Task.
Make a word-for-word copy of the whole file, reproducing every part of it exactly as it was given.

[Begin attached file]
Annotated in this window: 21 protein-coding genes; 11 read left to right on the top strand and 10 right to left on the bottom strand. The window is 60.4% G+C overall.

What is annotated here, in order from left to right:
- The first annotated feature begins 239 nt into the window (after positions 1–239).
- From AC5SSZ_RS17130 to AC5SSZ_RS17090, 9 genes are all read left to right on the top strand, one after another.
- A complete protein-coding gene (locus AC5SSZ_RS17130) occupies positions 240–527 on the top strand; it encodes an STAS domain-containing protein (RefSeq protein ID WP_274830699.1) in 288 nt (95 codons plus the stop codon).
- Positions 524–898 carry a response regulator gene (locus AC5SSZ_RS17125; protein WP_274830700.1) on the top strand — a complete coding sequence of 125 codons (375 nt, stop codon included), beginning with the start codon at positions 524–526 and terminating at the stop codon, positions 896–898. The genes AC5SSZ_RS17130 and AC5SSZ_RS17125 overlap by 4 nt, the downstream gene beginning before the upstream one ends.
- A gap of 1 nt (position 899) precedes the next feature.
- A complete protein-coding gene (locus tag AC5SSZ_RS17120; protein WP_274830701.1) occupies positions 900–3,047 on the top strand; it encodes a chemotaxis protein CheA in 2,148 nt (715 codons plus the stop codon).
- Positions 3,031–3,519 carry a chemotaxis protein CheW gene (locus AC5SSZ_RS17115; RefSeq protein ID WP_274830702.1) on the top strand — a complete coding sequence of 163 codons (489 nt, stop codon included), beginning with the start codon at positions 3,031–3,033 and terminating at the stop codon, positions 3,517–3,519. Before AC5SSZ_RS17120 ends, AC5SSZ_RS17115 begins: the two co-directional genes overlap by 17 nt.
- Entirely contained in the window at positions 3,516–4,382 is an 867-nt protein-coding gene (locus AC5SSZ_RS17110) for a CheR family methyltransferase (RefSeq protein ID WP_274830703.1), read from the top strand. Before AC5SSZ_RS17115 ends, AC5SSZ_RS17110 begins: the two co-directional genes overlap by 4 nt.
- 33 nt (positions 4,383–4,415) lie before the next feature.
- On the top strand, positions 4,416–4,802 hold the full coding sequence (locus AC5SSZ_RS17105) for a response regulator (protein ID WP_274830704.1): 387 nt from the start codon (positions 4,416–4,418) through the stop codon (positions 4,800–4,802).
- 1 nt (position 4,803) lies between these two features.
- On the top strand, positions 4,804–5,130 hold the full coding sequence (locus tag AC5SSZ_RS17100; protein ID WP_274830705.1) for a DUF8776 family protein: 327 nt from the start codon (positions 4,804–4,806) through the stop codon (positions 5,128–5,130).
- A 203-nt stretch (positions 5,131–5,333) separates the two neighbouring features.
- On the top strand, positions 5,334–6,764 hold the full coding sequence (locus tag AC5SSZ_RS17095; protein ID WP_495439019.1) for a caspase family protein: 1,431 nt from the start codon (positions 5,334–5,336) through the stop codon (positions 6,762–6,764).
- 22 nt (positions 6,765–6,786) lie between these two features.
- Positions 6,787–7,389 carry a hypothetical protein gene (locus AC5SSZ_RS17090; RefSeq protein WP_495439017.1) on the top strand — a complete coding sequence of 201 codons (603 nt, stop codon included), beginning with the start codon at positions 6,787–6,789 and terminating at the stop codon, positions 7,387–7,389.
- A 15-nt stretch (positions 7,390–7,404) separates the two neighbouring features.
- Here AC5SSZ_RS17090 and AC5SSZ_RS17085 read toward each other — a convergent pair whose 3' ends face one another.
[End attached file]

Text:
Annotated in this window: 21 protein-coding genes; 11 read left to right on the top strand and 10 right to left on the bottom strand. The window is 60.4% G+C overall.

What is annotated here, in order from left to right:
- The first annotated feature begins 239 nt into the window (after positions 1–239).
- From AC5SSZ_RS17130 to AC5SSZ_RS17090, 9 genes are all read left to right on the top strand, one after another.
- A complete protein-coding gene (locus AC5SSZ_RS17130) occupies positions 240–527 on the top strand; it encodes an STAS domain-containing protein (RefSeq protein ID WP_274830699.1) in 288 nt (95 codons plus the stop codon).
- Positions 524–898 carry a response regulator gene (locus AC5SSZ_RS17125; protein WP_274830700.1) on the top strand — a complete coding sequence of 125 codons (375 nt, stop codon included), beginning with the start codon at positions 524–526 and terminating at the stop codon, positions 896–898. The genes AC5SSZ_RS17130 and AC5SSZ_RS17125 overlap by 4 nt, the downstream gene beginning before the upstream one ends.
- A gap of 1 nt (position 899) precedes the next feature.
- A complete protein-coding gene (locus tag AC5SSZ_RS17120; protein WP_274830701.1) occupies positions 900–3,047 on the top strand; it encodes a chemotaxis protein CheA in 2,148 nt (715 codons plus the stop codon).
- Positions 3,031–3,519 carry a chemotaxis protein CheW gene (locus AC5SSZ_RS17115; RefSeq protein ID WP_274830702.1) on the top strand — a complete coding sequence of 163 codons (489 nt, stop codon included), beginning with the start codon at positions 3,031–3,033 and terminating at the stop codon, positions 3,517–3,519. Before AC5SSZ_RS17120 ends, AC5SSZ_RS17115 begins: the two co-directional genes overlap by 17 nt.
- Entirely contained in the window at positions 3,516–4,382 is an 867-nt protein-coding gene (locus AC5SSZ_RS17110) for a CheR family methyltransferase (RefSeq protein ID WP_274830703.1), read from the top strand. Before AC5SSZ_RS17115 ends, AC5SSZ_RS17110 begins: the two co-directional genes overlap by 4 nt.
- 33 nt (positions 4,383–4,415) lie before the next feature.
- On the top strand, positions 4,416–4,802 hold the full coding sequence (locus AC5SSZ_RS17105) for a response regulator (protein ID WP_274830704.1): 387 nt from the start codon (positions 4,416–4,418) through the stop codon (positions 4,800–4,802).
- 1 nt (position 4,803) lies between these two features.
- On the top strand, positions 4,804–5,130 hold the full coding sequence (locus tag AC5SSZ_RS17100; protein ID WP_274830705.1) for a DUF8776 family protein: 327 nt from the start codon (positions 4,804–4,806) through the stop codon (positions 5,128–5,130).
- A 203-nt stretch (positions 5,131–5,333) separates the two neighbouring features.
- On the top strand, positions 5,334–6,764 hold the full coding sequence (locus tag AC5SSZ_RS17095; protein ID WP_495439019.1) for a caspase family protein: 1,431 nt from the start codon (positions 5,334–5,336) through the stop codon (positions 6,762–6,764).
- 22 nt (positions 6,765–6,786) lie between these two features.
- Positions 6,787–7,389 carry a hypothetical protein gene (locus AC5SSZ_RS17090; RefSeq protein WP_495439017.1) on the top strand — a complete coding sequence of 201 codons (603 nt, stop codon included), beginning with the start codon at positions 6,787–6,789 and terminating at the stop codon, positions 7,387–7,389.
- A 15-nt stretch (positions 7,390–7,404) separates the two neighbouring features.
- Here AC5SSZ_RS17090 and AC5SSZ_RS17085 read toward each other — a convergent pair whose 3' ends face one another.